Meet the Newest Cholesterol Buster
“In addition to red yeast rice, there are many other herbs that can help bring down your cholesterol. Consider trying an ideal, albeit unusual, holistic supplement-olive leaf. This ancient herb, native to southern Europe, has been shown in clinical studies to reduce cholesterol, and lower blood sugar, blood fats, and blood pressure. It appears to work best when part of a formula. Try Sprunk-Jansen CHOLESTEROL LEVEL, with olive leaf and Japanese loquat.”
DID YOU KNOW?
Before the use of chemical food coloring, red yeast rice was commonly used as red food coloring in Asian cooking.
Doctors who seek to reduce patients’ cholesterol levels with statin drugs face a serious challenge: lack of compliance. Among people who start taking statins, as many as 40 percent stop doing so in less than a year. Cost may be one reason, but side effects are another, even though their existence may be dismissed by many physicians.
Scientists at the University of California, San Diego investigated how doctors respond to patient reports of statin-related side effects, which may include debilitating muscle weakness, pain, and memory loss. The findings, published in Drug Safety, might surprise you. Rather than reporting adverse events to the FDA, many physicians deny that the drugs could cause undesirable symptoms, seem not to care, tell patients they are imagining pain, mistakenly attribute symptoms to aging, and refuse to believe or simply ignore patients’ complaints.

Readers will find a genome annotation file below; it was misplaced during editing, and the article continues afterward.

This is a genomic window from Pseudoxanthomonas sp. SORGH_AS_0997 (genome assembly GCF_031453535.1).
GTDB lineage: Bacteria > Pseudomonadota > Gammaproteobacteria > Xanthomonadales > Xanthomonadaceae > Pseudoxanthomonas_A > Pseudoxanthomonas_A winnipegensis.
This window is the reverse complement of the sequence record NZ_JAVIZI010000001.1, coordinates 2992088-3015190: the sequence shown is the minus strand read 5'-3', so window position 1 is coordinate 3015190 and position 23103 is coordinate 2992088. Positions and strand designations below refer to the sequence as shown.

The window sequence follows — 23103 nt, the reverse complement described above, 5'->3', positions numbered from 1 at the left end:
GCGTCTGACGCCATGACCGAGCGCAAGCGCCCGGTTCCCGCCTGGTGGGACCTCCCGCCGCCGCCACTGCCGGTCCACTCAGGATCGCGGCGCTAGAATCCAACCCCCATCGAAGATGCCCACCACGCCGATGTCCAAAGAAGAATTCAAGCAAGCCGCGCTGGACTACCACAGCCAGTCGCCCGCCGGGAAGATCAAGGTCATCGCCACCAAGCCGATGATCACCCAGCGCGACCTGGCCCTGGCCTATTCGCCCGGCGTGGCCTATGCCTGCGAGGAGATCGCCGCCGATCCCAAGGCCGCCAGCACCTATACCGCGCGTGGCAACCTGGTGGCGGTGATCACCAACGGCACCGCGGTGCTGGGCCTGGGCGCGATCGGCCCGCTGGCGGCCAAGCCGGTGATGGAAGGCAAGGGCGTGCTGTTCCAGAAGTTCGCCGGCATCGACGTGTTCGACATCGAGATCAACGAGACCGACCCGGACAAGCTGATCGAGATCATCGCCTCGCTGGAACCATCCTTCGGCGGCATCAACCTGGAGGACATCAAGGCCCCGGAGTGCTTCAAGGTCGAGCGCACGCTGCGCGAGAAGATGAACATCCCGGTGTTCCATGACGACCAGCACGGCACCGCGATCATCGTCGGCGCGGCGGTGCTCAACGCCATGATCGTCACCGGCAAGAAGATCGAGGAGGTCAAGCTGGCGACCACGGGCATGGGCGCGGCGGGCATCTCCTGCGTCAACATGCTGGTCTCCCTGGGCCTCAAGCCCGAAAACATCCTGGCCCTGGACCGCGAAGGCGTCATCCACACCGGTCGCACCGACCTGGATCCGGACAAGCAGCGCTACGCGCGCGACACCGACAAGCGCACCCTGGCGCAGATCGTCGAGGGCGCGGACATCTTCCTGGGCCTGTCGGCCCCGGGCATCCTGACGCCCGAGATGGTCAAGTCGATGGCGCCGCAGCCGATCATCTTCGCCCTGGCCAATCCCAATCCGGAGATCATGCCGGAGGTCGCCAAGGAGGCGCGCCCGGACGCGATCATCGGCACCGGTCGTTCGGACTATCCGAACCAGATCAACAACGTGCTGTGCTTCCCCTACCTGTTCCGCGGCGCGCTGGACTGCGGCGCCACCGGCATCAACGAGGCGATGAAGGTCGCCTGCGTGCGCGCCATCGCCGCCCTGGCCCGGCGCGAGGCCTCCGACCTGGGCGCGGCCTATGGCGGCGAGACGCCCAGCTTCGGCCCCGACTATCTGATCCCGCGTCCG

A Gentler Remedy
Red yeast rice has been used in traditional Chinese medicine for centuries and offers a gentler way to lower cholesterol. The earliest documentation of the substance dates back to 800 AD, and later records describe it as a remedy for indigestion, diarrhea, circulation, and spleen health. It is made by fermenting a type of yeast, Monascus purpureus, over red rice.
Human studies since the 1970s have found that red yeast rice can lower total and LDL (bad) cholesterol. However, conventional medical practitioners may be unfamiliar with the research, and consequently may view the supplement with skepticism. This is some of the supporting research:
- An eight-week study at the University of California, Los Angeles compared red yeast rice with a placebo in 83 people with high cholesterol. The results, published in the American Journal of Clinical Nutrition, showed that the supplement significantly reduced total and LDL cholesterol.
- A review of research, published in Chinese Medicine, examined 93 trials with a total of nearly 10,000 people, and found significant cholesterol-lowering benefits.
- Other research in China, published in the American Journal of Cardiology and other scientific journals, found that among 5,000 people with high cholesterol, red yeast rice significantly reduced rates of heart attacks and deaths from heart disease.
Red yeast rice is recommended for lowering unhealthful cholesterol levels. The lovastatin content of a particular red yeast rice product will likely affect its impact on cholesterol. However, the FDA does not allow manufacturers to specify lovastatin quantities on red yeast rice labels. Try different brands, follow label directions, and see how they work for you, or consult a natural health professional.
Red yeast rice should not be taken with statin drugs. Some experts recommend avoiding grapefruit juice with the supplement. Because red yeast rice has a statin-like effect, it may deplete levels of CoQ10. Take 100 to 200 mg of CoQ10 daily when taking red yeast rice-or use a formula that combines red yeast rice and CoQ10.
Solaray Red Yeast Rice Plus CoQ-10 is one of the few products on the market to combine red yeast rice with CoQ10, which can be depleted by red yeast rice.
Nature’s Plus Herbal Actives Red Yeast Rice, extended release boasts an innovative extended-release system for optimal absorption.